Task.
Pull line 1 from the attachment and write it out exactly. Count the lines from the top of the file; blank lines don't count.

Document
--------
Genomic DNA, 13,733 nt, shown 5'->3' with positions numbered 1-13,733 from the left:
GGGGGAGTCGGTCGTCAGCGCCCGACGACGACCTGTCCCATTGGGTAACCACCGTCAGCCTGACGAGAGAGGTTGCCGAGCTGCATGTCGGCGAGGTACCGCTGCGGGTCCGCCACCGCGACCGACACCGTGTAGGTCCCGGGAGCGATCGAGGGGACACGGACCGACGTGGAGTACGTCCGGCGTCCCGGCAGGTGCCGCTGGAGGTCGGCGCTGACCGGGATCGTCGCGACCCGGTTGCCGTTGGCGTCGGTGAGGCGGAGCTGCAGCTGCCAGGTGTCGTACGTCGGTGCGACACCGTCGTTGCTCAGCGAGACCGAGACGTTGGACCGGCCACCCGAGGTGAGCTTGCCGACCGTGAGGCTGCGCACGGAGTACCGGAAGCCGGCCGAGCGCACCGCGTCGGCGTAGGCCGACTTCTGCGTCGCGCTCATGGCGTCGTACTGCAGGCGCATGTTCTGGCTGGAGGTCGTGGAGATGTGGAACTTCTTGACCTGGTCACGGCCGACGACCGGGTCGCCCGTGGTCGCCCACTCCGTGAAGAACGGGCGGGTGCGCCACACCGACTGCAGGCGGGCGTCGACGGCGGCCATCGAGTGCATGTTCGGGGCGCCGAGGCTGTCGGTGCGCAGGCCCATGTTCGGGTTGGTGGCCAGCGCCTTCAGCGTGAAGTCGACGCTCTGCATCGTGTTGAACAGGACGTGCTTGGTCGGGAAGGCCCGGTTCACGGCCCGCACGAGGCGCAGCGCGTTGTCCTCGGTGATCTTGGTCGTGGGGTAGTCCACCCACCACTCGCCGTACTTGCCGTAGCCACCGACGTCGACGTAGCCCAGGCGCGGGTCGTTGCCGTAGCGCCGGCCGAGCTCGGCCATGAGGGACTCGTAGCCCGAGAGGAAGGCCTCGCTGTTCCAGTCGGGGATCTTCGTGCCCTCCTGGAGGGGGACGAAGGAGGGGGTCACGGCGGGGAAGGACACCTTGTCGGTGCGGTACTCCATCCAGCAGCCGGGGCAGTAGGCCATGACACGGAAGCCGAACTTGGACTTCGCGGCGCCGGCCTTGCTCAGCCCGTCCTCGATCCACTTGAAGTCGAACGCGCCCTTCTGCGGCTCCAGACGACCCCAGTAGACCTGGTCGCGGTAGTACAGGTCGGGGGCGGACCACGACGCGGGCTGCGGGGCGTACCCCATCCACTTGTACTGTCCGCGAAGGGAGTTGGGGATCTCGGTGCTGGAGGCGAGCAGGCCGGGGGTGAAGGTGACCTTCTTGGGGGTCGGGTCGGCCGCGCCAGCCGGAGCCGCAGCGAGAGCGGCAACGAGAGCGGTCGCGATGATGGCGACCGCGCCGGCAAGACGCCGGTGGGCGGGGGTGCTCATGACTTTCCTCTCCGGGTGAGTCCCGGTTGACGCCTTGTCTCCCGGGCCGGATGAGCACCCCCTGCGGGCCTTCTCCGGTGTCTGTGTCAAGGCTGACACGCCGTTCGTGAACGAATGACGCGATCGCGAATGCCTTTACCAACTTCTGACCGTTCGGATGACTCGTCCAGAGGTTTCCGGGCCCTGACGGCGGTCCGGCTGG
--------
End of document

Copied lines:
Genomic DNA, 13,733 nt, shown 5'->3' with positions numbered 1-13,733 from the left: